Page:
Clifford Purinton grew up in a household some kids could only read about in books – his father, George, worked for the FBI “catching bad guys.” Cliff’s mother, Anna, tended to her three children and oversaw the household wherever George’s work took them.
“Mom was a good homemaker and great cook,” he said.
Though Cliff lived in many places, his favorite was the Dry Mills area of Gray. Since childhood, he had been a member of the Scouts – he devoted 12 years to the youth organization and was happy to continue his service in Maine.
When he was a senior at Pennell Institute in Gray, Cliff worked at night at the South Portland Shipbuilding Corps from 1942 to 1943. He was on the rigging crew that erected plates, girder beams, shell assemblies, superstructures, and other sections of ships. Cliff directed crane operators using hand signals and was also responsible for unhooking cables and chains after sections were fastened in place.
Later that year, Cliff was drafted into the Army.
Into the Army
Cliff completed boot camp at Camp Evans in New Jersey and went on to complete several other trainings, including: Eastern Signal Corps School in Fort Monmouth, New Jersey, radio operator low speed; Radar School in Drew Field, Florida, radio operator; Aircraft Warning Unit Training Center, Drew Field, Florida; Communications School, Will Rogers Field, Oklahoma, cryptographic tech.
Throughout the three years he served in the Army, Cliff spent time at 11 camps, three tech schools and completed advanced infantry training. He also served overseas for 11 months in the European Telecommunications Office.
Once while being transported on the SS Île de France, the ship was torpedoed by German submarines. The soldiers were told to go to their bunks, lay on their bellies, and let their arms and feet hang off the bunks to help from being knocked out. The ship landed in Scotland, and the soldiers traveled across Britain to France.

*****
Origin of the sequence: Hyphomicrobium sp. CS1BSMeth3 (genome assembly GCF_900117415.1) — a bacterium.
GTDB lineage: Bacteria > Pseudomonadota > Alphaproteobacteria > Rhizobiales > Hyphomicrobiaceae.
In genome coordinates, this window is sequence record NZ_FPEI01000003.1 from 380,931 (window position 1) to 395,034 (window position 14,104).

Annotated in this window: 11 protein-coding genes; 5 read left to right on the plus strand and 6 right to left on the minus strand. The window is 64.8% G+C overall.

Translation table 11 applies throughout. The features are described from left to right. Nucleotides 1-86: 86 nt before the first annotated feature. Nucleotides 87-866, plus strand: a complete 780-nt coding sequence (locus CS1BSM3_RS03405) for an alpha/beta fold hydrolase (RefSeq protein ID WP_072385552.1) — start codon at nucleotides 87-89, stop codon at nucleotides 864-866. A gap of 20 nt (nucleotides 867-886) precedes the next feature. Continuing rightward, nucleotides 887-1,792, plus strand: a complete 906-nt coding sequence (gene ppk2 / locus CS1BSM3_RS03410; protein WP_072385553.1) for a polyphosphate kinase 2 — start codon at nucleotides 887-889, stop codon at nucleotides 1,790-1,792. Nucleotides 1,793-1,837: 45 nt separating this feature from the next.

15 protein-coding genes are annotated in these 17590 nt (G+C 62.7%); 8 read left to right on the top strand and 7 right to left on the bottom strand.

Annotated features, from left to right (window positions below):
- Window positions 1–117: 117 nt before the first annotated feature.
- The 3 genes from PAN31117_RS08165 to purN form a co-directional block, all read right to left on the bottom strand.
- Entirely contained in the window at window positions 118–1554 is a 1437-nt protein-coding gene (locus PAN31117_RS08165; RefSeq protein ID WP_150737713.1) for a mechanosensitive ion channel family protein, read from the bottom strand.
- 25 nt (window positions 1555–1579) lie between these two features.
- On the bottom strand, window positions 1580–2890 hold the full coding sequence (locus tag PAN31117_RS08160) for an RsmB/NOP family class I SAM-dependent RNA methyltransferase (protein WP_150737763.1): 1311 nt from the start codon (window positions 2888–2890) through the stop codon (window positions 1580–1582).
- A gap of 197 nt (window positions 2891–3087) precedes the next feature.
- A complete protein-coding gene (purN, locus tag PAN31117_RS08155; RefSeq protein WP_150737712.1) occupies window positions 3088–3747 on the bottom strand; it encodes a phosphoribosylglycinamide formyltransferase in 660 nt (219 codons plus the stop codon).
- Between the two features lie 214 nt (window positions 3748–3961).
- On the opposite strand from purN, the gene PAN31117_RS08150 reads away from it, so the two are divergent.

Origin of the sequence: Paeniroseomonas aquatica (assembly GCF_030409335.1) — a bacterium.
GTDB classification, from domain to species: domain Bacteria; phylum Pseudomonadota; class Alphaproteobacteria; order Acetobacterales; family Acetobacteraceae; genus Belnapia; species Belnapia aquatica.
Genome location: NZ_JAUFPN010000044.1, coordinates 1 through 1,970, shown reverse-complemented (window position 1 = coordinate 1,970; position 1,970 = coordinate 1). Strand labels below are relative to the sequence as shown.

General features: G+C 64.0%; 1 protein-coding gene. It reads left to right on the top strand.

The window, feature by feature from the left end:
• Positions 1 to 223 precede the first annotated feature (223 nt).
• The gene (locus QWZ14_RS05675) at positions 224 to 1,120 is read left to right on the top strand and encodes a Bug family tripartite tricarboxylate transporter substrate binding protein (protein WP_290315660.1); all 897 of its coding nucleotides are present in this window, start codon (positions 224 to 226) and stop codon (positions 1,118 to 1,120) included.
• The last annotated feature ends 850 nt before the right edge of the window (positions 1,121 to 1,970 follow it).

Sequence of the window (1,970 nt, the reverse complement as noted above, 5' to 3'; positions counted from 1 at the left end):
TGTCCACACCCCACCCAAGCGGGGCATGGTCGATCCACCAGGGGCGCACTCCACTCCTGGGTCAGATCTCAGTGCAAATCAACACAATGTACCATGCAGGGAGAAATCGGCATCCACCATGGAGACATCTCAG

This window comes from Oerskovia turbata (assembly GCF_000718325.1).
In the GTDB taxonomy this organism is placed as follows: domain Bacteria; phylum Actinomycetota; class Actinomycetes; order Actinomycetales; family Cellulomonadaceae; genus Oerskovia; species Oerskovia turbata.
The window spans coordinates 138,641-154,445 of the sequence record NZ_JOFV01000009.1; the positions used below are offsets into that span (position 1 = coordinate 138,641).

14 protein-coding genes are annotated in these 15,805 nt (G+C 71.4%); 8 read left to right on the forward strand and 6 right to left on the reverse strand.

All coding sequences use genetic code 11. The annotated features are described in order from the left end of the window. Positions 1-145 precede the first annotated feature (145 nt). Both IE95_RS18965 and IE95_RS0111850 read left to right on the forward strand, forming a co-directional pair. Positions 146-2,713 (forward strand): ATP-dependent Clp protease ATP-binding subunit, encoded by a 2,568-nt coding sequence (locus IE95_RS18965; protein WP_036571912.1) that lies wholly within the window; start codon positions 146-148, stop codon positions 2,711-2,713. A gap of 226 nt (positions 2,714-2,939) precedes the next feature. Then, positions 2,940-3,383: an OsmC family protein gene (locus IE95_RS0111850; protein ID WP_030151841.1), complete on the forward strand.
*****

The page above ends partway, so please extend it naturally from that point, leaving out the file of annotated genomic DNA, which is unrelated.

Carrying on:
“We were chasing the German Army all over Europe,” Cliff said.
The next mission for Cliff had him assigned to the 23rd Signal Corps, 3rd Division. He was the only one chosen out of 123 soldiers to go to Berlin. The job was an important one – to close up the rear of the German troops.
Along with Cliff were two war photographers sent to report on the military action.
“Before we set out, I was told to draw a machine gun and some hand grenades,” Cliff said.
Cliff served another six months after he was supposed to be discharged.
“I was considered essential,” he said.
After serving until April 1946, Cliff returned to Maine for a short time where he and his wife started started a family. They then moved to Connecticut where Cliff worked for Growers for a couple years. Cliff and his brother went on to buy a small store in Yalesville, Connecticut, and named it Purinton’s Market. Cliff had three more children and ran the store for a number of years until 1957. The store was robbed and Cliff wanted their children to be raised in Maine.
Cliff worked as a construction supervisor for Cianbro and retired in 1991. He very much enjoyed spending time with the love of his life.
“We did everything together, even the grocery shopping,” he said.
Audrey passed away in 2001, after 51 years of marriage to Cliff. After her passing, Cliff spent time traveling throughout Maine, visiting friends. He was also active in the Lovell-Fryeburg VFW and Masons.
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